Proprietary estoppel. Detriment: balancing advantages and disadvantages. Proportionality of relief.

In Henry v Henry ([2010] UKPC 3, PC) G owned a half share in a plot of land. She promised C, her grandson, that he would inherit the property if he cultivated it and looked after her until she died. He satisfied these conditions. C, however, sold the property to T. C claimed to be entitled to the half share on the grounds of proprietary estoppel. The Privy Council looked at whether there had been detrimental reliance (more than simple reliance). C had, it is true, benefited substantially from the arrangement during G’s lifetime (rent-free accommodation and living off the produce of the land). The court had, however, to look at whether there had also been detriment and to conduct a balancing exercise ([53]). This would lead the court in the present case to acknowledge that C had given up opportunities to better his life elsewhere and this outweighed the benefits ([61] – [62]). The claim was made out as against G.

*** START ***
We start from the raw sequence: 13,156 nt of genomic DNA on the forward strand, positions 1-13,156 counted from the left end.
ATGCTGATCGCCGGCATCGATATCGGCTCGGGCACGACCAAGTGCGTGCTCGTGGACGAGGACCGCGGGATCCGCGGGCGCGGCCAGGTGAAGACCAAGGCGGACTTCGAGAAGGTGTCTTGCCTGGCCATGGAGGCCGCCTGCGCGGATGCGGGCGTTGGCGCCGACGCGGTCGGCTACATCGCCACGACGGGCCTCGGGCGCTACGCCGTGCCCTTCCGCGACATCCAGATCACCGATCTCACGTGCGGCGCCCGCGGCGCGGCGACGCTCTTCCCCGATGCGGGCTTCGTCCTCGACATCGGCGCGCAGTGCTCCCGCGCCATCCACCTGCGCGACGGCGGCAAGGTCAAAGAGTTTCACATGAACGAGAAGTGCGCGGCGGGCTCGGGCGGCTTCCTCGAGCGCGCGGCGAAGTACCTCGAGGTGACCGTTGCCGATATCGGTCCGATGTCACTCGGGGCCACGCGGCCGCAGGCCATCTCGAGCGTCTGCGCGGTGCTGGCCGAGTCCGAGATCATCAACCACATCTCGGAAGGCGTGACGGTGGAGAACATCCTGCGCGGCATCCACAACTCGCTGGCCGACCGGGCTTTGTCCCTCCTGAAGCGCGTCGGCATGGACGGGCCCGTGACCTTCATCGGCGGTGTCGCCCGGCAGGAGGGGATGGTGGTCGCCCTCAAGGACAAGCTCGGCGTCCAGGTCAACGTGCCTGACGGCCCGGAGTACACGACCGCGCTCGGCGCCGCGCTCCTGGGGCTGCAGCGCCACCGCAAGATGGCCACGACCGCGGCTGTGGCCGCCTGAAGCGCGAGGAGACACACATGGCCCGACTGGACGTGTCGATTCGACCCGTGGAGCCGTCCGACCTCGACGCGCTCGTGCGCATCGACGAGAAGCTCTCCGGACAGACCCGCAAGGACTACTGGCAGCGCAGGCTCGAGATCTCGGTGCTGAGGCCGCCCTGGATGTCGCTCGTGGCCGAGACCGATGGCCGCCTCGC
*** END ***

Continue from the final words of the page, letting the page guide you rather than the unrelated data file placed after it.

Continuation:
The resulting equity was capable, in principle, of binding a successor such as T (a fact that was confirmed by section 28 of the Land Registration Act (St Lucia)). It was open to T to argue that there was nothing on the facts of the case to make it unconscionable for her to ignore C’s claim but she had not done so.

Proportionality is a relevant factor when granting the relief: ‘Proportionality lies at the heart of the doctrine of proprietary estoppel and permeates its every application.’ ([65] Sir Jonathan Parker) and so C should not get all of G’s half share in the plot but only half of that ([66]).

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